This occasioned the doubt in the case of Ward against Clarence, Strange 937, whether the promise of the infant, plaintiff, was a good consideration to support the action against the defendant, who was of full age. The plaintiff was an mfantjeme ; the defendant pleaded non assumpsit, and a plea in bar, that the plaintiff, at the time of the promise made, was an infant fifteen years of age. To the plea of infancy there was a demurrer.

The cause was several times argued ; at first, it was doubted, by the Court, whether such promise by an infant,, which, it was concer *255ded, she could not be holden, at common law to perform, could bfe a good and sufficient consideration in that action. It was suggested that, although the defendant might not have a mutual remedy át law, yet, as she was of the age of consent, she might be compelled to perform the contract in the Ecclesiastical Court; the Court, therefore, ordered an argument by civilians; but no instance could be found, in which the Ecclesiastical Court had compelled the performance of a minor’s contract.

The Court, in giving judgment, which was for the defendant, say, “ We consider it on the footing of the common law, and, upon that, the single question is, whether this contract as against the plaintiff was absolutely void. And We are all of opinion that this contract is not void, but voidable, at the election of the plaintiff. And no dangerous consequences can follow from this determination, because our determination protects the infant, even more than if we rule the contract to be absolutely void. -And, as to persons of full age, it leaves them where the law leaves them, which grants them no protection against being drawn into such inconvenient contracts.” Thus it is clear, from this case, that an infant is not bound by a contract to marry, more than by any other executory contract; nor is there any dictum, to my recollection, in’ any case, to the contrary of this opinion.

Our statute concerning marriage certainly adopts the same principle. By the fourth section of that act, it is made penal, for any minister or magistrate, authorized to solemnize marriage, to join any person in marriage, before he shall be certified of the consent of the parent, master or guardian, if either party be a minor. The minor here is denied the privilege of carrying such contract into effect without the consent of a third person, the parent, master or guardian. The minor is considered as a person not' sui juris.— Such are the principles of the common law, and such are the principles of our statute.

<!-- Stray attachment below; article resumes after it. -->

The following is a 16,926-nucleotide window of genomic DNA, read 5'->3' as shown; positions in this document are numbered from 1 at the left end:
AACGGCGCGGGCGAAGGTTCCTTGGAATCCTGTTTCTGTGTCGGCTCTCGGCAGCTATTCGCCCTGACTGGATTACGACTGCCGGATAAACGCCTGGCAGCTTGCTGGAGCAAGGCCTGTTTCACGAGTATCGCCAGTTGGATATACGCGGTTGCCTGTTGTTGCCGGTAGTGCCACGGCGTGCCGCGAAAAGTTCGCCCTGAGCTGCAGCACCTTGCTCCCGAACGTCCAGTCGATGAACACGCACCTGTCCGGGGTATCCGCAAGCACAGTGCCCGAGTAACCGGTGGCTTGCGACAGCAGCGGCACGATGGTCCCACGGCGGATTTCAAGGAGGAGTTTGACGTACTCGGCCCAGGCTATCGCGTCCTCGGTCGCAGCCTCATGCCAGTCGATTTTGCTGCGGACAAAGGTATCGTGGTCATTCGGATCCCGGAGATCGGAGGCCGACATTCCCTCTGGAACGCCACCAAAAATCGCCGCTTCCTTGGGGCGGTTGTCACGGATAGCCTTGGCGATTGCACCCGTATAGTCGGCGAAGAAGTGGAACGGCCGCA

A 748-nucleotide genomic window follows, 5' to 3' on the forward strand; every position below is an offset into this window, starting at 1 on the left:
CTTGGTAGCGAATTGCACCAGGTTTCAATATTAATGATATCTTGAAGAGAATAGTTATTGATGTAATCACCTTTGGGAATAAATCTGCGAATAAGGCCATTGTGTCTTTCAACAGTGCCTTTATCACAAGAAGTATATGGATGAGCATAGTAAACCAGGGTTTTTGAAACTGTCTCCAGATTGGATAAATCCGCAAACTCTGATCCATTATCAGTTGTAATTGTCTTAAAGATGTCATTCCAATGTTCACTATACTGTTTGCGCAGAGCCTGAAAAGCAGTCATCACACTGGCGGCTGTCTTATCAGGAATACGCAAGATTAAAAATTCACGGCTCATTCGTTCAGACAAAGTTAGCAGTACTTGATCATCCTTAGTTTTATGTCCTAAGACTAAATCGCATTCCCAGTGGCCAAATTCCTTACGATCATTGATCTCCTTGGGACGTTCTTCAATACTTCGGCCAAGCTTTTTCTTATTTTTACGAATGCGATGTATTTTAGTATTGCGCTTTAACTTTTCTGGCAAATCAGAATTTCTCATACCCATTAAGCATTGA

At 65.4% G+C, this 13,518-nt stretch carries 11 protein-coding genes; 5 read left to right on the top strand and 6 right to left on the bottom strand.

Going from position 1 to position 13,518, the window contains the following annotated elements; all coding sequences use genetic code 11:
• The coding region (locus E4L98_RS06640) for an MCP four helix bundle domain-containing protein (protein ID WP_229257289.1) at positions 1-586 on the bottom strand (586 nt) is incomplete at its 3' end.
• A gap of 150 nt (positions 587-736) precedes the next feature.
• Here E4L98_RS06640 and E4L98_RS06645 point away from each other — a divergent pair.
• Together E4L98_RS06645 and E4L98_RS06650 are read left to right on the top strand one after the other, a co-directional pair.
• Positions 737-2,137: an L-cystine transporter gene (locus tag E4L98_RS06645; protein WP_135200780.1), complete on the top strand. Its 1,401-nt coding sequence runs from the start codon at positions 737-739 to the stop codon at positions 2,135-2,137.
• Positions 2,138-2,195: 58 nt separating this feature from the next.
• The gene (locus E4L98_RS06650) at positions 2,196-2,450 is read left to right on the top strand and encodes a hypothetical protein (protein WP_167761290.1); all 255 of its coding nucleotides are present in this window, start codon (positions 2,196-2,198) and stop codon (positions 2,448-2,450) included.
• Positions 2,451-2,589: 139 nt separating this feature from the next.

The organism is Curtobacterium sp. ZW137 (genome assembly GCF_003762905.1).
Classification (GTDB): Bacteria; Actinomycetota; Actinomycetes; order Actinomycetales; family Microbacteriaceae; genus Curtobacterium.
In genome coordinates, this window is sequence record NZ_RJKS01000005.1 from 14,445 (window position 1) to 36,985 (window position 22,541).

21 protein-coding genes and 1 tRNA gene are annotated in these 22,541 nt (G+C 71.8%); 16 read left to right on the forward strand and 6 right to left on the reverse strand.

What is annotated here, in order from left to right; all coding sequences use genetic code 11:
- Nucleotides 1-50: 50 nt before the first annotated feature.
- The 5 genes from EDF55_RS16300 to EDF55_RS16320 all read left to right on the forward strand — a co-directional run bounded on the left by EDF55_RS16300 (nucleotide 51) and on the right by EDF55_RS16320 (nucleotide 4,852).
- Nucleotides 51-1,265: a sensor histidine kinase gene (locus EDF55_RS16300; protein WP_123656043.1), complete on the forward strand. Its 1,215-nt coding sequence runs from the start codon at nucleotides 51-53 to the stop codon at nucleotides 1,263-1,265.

We know nothing of this case, but what appears from the pleadings ; from which, it appears, that both parties to the contract were minors, and incapable of contracting. There may be some hardship in this particular case ; but- the rules of law are general — they are Calculated for the general State, for the general good of society, and are not to be warped to serve a particular case. Upon this subject, of a contract to marry by an infant, there ought, if Upon any *256subject, to be an undeviating adherence to the rule. It would be very absurd, indeed, that the law, which does not trust' an infant with discretion to bind himself, by a contract to purchase an unnecessary Jewsharp, should, nevertheless trust his discretion with a contract,1 in the most important concern of life; on the prudence of which, depends his own future happiness and prosperity. What parent could wish to be placed in a situation so dangerous for his child, so unfortunate for himself 1 Could a law be endured, which should enable an infant, in a momentary delirium of youthful passion, to set at naught parental authority, and place himself in a situ* ation to render unavailing all the counsel and advice of his nearest and dearest friends ? Certainly the law, as it has been established, is wisest, best, and in every view, most salutary. That law which pronounces an infant to be incapable of binding himself, by his contract, except for necessaries, actually furnished, clearly extends to this case; thé consequence is that there must be

Judgment for the defendant.

Pool v. Pratt
1 D. Chip. 252

Case Details

Pool v. Pratt
Decision Date
Jul 1, 1814

1 D. Chip. 252




Nothing yet... Still searching!

Referenced By

Nothing yet... Still searching!